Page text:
“Stranger” Gets an A

Big Range Dance Festival 2009 — Program A

Andee Scott / photo by Simon Gentry
Andee Scott / photo by Simon Gentry

On Big Range Dance Festival’s opening night, I Am Stranger was a stand-out. The piece, conceived and directed by Jeanine Durning, is one of five works commissioned by solo-performer, Andee Scott for her project Woman’s Work: Reconstructions of Self. Austin was treated to the performance in its entirety last year. However, with an amendable structure, I doubt any two stagings of this segment are exactly alike.

The work explores themes of location, presence, and self. Movement vignettes are set among cameras that toss Scott’s image between video monitors like a game of catch. She endears herself to the audience, flawlessly pulling off a series of self-effacing and witty monologues. Her account of burning “the organ that covers her entire body” on a “box used to heat nutritious substances that people eat” is deliciously clever. And, Scott is laugh-out-loud funny as she makes dedicated attempts to trace her own body. Though clearly the least “dance-y” of the program’s offerings, I Am Stranger is the one viewers went home talking about.

Kristen Frankiewicz’s self-choreographed I’m So Alone is as informal and youthful as the contraction in its title. She is charming and unassuming. And, though the dance seems trapped in its linear pathway across stage, rapid-fire articulations and floor work showcase Frankiewicz’s fluid strength.

Scatterplot presents Leslie Scates and four student performers in an improvisational score. Earnest and committed, the performers (with the exception of Scates herself) simply lack the improvisational experience and the technical mastery of the more experienced dancers on the bill, making the whole work feel out-of-place. Jeremy Choate’s skill at lighting wasn’t enough to hold the scattered arrangement together.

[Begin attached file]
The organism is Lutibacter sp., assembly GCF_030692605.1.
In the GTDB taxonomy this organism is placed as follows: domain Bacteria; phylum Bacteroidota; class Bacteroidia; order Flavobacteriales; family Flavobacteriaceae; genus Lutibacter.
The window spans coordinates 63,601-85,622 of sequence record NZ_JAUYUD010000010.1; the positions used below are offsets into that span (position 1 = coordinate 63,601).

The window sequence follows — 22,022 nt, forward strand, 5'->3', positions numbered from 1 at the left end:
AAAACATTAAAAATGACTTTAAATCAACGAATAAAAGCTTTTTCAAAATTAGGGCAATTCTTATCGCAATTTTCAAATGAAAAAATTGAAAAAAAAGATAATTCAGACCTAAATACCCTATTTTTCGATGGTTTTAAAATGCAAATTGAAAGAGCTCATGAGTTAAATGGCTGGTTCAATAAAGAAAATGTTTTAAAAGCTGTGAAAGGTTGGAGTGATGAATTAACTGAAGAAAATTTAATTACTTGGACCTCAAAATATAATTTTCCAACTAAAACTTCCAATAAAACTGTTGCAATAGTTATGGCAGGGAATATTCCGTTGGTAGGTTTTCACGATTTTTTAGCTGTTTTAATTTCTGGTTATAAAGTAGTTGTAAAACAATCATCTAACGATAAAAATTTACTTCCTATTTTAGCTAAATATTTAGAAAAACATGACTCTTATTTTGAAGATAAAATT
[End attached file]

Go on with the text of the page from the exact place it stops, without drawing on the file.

Toni Leago Valle’s Baptism exhibits a trio of strong female performers, Lindsey McGill, Nicole McNeil, and Brittany Wallis. Valle always surprises with inventive devices. Water flings from the dancers limbs and hair after they’ve doused themselves onstage. It’s cool but treacherous. After two slippery missteps by the dancers, who recovered well despite conditions, my attention wandered from choreography to casualty.

Also on the program, were sneak previews of upcoming fall performances. Jane Weiner’s work, Village of Waltz incorporates the most lyrical segments of Eno’s Music for Airports and an assemblage of other ambient compositions. The dancers tread on books like stepping stones. It’s an elusive image. Will it be more defined in the whole of the work? Dancer, Lindsey McGill shines brightest in this segment. Her lengthy solo demands challenging sequences entirely en relevé and includes more than one lingering arabesque. She captivates with a girlish, yet melancholy, innocence.

Philip, Philip Glass, Philip Glass Glass Glass, Philip Philip Glass. The minimalist composer is a favorite of choreographers but Becky Valls crafts a kinetic equivalent in Territory. The dancers, including Valls herself, draw circular lines and boundaries which are crossed, entered, and over-stepped. As the perimeters become more linear, we see Valls take the reins as border control, literally painting her dancers into a corner. An excerpt of Valls’ Memoirs of the Sistahood: Chapter Two, this study on defining space satisfyingly completes a thought.

The Big Range Dance Festival continues through June 14, 2009.  For more information, contact Barnevelder Theatre at 713/529-1819 or visit www.bigrange.org

Reprinted from Dance Source Houston


Audition for Site Specific in Austin


What: Auditions for Bodies in Urban Spaces as part of the Fusebox
Festival in April 09
Who: Choreographer Willi Dorner presented by Fusebox and the Austrian
Cultural Trust
When: Auditions will be held from noon till 4pm on Sunday Feb 15th @
the Blue Theater (916 Springdale Rd, Austin TX).

The piece will be performed on
April 25-26th as part of the Fusebox festival

They are looking for about 20 to 25 dancers.  there will be a